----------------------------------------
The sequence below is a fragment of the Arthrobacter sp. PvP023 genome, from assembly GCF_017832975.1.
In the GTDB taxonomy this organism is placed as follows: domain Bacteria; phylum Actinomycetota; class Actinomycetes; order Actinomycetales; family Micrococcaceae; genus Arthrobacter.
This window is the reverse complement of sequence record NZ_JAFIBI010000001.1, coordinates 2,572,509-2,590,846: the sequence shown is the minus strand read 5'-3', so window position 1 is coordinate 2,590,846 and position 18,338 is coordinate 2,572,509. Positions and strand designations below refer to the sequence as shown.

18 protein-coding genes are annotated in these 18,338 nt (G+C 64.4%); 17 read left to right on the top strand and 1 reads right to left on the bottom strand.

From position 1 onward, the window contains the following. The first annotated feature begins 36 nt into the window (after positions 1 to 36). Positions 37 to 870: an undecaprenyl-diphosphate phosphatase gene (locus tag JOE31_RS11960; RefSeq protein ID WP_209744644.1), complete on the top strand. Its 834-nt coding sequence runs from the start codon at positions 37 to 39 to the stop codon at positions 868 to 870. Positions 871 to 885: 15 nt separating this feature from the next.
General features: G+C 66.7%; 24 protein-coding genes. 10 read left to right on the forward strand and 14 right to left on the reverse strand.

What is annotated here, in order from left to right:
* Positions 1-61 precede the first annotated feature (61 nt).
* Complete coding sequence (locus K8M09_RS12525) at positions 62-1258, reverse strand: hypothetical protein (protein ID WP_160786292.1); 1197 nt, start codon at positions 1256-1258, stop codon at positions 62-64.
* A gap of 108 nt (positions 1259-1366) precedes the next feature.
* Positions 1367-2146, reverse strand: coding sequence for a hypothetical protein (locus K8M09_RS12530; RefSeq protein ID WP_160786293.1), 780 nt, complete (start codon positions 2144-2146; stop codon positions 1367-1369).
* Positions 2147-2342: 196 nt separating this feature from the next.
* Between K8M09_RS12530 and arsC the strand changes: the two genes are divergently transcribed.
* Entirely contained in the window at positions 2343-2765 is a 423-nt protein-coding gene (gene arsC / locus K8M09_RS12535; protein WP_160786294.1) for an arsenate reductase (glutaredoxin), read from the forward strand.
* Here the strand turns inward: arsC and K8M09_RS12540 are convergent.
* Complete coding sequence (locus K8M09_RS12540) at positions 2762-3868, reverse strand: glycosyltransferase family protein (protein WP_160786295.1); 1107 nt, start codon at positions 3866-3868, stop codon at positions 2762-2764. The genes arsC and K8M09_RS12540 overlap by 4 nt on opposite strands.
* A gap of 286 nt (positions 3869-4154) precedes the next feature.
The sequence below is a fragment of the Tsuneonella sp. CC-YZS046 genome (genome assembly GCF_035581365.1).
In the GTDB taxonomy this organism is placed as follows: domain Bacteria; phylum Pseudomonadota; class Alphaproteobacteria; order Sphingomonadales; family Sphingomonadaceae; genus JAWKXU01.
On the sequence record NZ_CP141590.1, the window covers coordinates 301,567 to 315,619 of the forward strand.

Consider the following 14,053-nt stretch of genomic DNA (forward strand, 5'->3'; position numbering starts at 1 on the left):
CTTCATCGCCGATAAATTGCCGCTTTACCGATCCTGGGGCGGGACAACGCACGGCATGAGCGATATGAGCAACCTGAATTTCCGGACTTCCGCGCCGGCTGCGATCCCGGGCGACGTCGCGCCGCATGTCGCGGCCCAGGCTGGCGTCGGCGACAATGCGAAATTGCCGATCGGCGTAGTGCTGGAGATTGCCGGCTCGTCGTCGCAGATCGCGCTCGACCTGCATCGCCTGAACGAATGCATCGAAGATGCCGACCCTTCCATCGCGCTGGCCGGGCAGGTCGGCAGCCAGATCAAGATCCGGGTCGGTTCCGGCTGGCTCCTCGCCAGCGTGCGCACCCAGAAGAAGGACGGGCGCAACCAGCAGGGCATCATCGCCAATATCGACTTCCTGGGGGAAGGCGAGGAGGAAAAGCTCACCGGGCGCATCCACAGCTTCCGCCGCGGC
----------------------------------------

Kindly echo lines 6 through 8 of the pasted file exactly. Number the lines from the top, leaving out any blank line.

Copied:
General features: G+C 66.7%; 24 protein-coding genes. 10 read left to right on the forward strand and 14 right to left on the reverse strand.

What is annotated here, in order from left to right:
* Positions 1-61 precede the first annotated feature (61 nt).